Pleasingly enough, these “things” don’t include the frame rate for the most part. Yes, it’s the point in the review where we get technical. There is absolutely no denying that Days Gone looks sensational – the world building and weather effects are stunning in here, right down to the near-real-time snow settling on the ground. Unfortunately, there were a few technical issues during my playthrough, even after the day one patch was installed. These ranged from noticeable frame rate dips, sometimes for seemingly no reason at all (although even when the bigger hordes attack, the PS4 Pro held its own admirably), audio tracks randomly dropping out (sometimes it was the bike engine audio, sometimes dialogue), and on one occasion during our let’s play video, a banner across the top of the screen stuck around permanently until the save was reloaded. Fortunately, reloading saves (or at worst, restarting the game) resolves these problems, so your mileage may vary. The day one patch did clear up some problems (particularly a lot of frame rate issues), but they did crop up, particularly toward the endgame sections for me.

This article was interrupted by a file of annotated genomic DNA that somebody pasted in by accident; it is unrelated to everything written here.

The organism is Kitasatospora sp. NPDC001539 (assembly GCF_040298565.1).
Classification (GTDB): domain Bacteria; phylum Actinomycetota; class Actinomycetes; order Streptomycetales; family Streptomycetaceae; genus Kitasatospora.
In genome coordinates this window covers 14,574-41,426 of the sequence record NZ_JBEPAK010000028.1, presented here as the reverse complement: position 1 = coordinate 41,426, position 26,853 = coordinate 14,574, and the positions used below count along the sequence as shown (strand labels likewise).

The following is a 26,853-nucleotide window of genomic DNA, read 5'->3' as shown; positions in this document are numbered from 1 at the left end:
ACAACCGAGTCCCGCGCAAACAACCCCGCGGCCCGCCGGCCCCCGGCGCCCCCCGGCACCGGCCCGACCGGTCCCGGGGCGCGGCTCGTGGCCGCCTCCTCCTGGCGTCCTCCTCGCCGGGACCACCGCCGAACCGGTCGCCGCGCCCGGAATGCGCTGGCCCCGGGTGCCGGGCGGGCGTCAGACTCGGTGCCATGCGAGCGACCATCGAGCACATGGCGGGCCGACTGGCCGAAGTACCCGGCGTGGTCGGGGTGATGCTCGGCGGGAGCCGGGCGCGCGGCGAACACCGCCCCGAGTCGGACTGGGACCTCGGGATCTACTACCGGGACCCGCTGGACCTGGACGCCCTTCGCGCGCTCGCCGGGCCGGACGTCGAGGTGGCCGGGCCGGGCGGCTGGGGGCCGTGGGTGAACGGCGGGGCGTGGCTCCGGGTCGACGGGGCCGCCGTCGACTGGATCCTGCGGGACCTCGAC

If I were to give people one bit of advice playing through Days Gone, it would be to savour the open world. Don’t hammer down the critical path, and try to strengthen yourself as much as you can. Feel out the difference between the Freaks during the day and the Freaks at night. The difference isn’t quite on the level of Dying Light, but there’s a noticeable change as the sun sets, and the hordes come out to play a little bit more frequently in the pale moonlight. Get to know the people in the other camps, build up your camp credits and get an arsenal ready so you can take on the hordes.


If you tore chunks out of Dying Light, Far Cry, The Last of Us, Sons of Anarchy and a bunch of other open-world titles then threw them all into a blender, you’d probably end up with something akin to Days Gone. It’s a game with lots to enjoy, a ton of world to explore and some sensational visuals to take in. As seemingly generic as much of it is on first glance, Days Gone opens up to prove that it’s capable of punching its weight in a crowded area of the gaming landscape. A slow start to the story might put some off, and there are still a few technical issues that raise their head on the odd occasion, but there is plenty in here that gives you cause to overlook them. Farewell, Oregon, I had a great time clearing you out of Freaks.

Editor-In-Chief - NGB. Started writing for NGB in 2013, 3 years later I was running the show. I love what we do here, if you want to get involved, get in touch! PSN/Xbox LIVE/Steam - Winstano